I'm so glad this one is done... this time was tough.
First, the easy stuff....
I had a port-a-cath put in on Friday. This is a central access line that will allow them to give me chemo through this spot without putting in new IVs all the time. My veins are pretty much shot. They were in rough shape from my previous chemotherapy 22 years ago and haven't really recovered. This past chemo I only needed two IVs - and I had a good nurse so no extra pokes. But the time before I needed 3 IVS and two tries. The IVs are good for a bit, but then deterioriate, and because the one drug I take is quite dangerous to tissue, they need an entirely clear line. I'm looking forward to not being so much of a pin cushion.
I got back from chemo on Friday afternoon. And as I said, it was a rough one this time - physically, mentally and emotionally. I'm not sure why that is but the nausea was tough this time and then that leads to a tougher time mentally as well. I'm wondering if a big part of it was my frame of mind going in. I had a few worries on my mind and a few things were different:
- my non-verbal 5 year old and his new babysitter alone together for an entire day. I knew she'd take good care of him and he does communicate quite well without words, but still... she doesn't know his routines, his likes/dislikes etc etc etc etc (But, of course, they ended up getting along wonderfully and both boys are apparently in love with Kathy)
- the yet unknown results of my CT scan
- ending up going to chemo by myself (now before all my local friends remind me that I should have called them, it was just easier at the time and in the circumstances that I drive myself). I missed having Tom's presence by my side.
Looking back, it really is a short time that I'm feeling so terrible... just over two days... not a huge stretch of time. And even now, a few days later, it really doesn't seem that bad (somehow this seems reminiscent of all those stories about giving birth and how you don't remember the pain afterwards!) But when you're in the middle of it, time seems to go slower. I couldn't eat or drink. I couldn't even bear to have the food tray brought into my room this time as every smell was horrible. Sitting up was too much work. I just couldn't imagine how I am going to get through another one. I couldn't even manage to pray. All I do is say "Lord, carry me right now because I can't do it" and then just "Carry me Lord". I have a little 3 word "prayer" or mantra I say in my head and it helps me to relax... and then I sleep. Wonderful, restorative sleep. Unfortunately, for me, I couldn't sleep 48 hours in a stretch and had to wake up at some point.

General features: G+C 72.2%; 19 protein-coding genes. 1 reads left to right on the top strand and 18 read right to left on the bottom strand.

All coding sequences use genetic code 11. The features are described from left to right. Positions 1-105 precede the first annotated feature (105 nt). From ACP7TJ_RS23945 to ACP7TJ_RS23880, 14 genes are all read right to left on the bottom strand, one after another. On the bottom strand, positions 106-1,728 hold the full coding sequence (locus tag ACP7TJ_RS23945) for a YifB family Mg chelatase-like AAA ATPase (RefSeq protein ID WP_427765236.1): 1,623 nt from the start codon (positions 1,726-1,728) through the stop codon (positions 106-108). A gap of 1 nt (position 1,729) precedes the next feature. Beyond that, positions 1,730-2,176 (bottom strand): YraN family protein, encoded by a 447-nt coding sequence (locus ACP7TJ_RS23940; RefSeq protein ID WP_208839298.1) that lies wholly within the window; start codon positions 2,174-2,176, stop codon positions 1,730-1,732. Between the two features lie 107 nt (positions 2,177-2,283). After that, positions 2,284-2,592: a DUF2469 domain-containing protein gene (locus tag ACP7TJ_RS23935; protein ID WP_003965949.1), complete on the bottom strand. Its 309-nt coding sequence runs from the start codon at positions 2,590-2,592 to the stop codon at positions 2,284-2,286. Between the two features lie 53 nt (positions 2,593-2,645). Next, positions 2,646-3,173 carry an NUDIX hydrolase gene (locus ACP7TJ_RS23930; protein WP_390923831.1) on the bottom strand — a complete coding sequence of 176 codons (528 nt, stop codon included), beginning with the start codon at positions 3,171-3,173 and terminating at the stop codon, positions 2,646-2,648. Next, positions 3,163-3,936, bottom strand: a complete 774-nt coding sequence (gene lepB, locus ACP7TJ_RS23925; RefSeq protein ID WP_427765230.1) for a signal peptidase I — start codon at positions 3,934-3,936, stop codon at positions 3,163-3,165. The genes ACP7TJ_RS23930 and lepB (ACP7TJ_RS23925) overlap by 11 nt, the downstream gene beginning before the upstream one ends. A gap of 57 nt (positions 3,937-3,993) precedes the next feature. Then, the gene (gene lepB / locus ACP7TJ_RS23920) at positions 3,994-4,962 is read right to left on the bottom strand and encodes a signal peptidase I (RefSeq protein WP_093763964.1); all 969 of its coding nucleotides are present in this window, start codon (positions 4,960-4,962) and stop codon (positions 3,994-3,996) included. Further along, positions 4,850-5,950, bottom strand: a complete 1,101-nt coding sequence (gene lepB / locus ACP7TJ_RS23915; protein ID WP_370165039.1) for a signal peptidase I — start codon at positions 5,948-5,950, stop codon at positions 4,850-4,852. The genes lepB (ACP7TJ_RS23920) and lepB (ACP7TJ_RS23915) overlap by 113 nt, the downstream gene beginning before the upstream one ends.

I'm not telling all of this to have people feel sorry for me. That's not what I want. I hesitated about posting this as I don't want people to feel sorry for me... I've written, deleted, rewritten, deleted again.... but ultimately what I'm writing is my experience and I wanted to share it. And I think there are a few reasons for this:
1. That you'll keep me in your prayers that I can rebound quickly and that the next round is easier. Pray that, to paraphrase from the poem below, the Lord will help me to persevere through all these days, knowing that this chemo is making me better and it is working towards the end that I'll be free from this dreadful "C""
2. To let you know that I do have my not-so-good days. I've been told many times how "strong" I am. And I think I am. I'm optimistic, hopeful and am enjoying life even in the midst of this crap (yeah, I know... I could have picked a better word, but you know what - it IS crap!). And those not-so-good days are when I desparately need your prayers for strength and peace.
3. To share my faith... How I'm learning that God is my strength and support. When I can do nothing but pray "help", He is there for me, enfolding me in love. "Be still and know that I am God".
Here's another poem by Angelina Fast-Vlaar that is so appropriate for me at this time:
Days of feeling well
enjoying life and all its joys
are abruptly ended by the coming of Thursday
A few pills, a needle pulsing
poison through my veins
are enough to collapse the wellness
and I am catapulted into a world
where the air smells foul,
where the water reeks,
where food and drink take on
a strange metallic taste,
where my stomach revolts,
my mouth breaks out,
and my muscles turn to lead.
I curl up by the fire on the soft sheepskin rug.
How sick can I get? Will I bounce back before next Thursday
already looming black on the horizon?
The glowing fire warms my shivering frame and I remember reading,
"May the Lord direct your hearts into God's love and Christ's perseverance."
As my body relaxes in the fire's warmth, I let my heart relax in the warmth
of God's love and I muse how Christ's long dark Friday turned to "Good" because
He persevered to work a great salvation. But how can I persevere through a
whole year of Thursdays coiled before me like an ever-circling, menacing maze?
And so I cry,
O Lord, direct my heart that I may learn to persevere through all the "good"
Thursdays, and may they work towards the end that I'll be free from this
dreadful "C". DV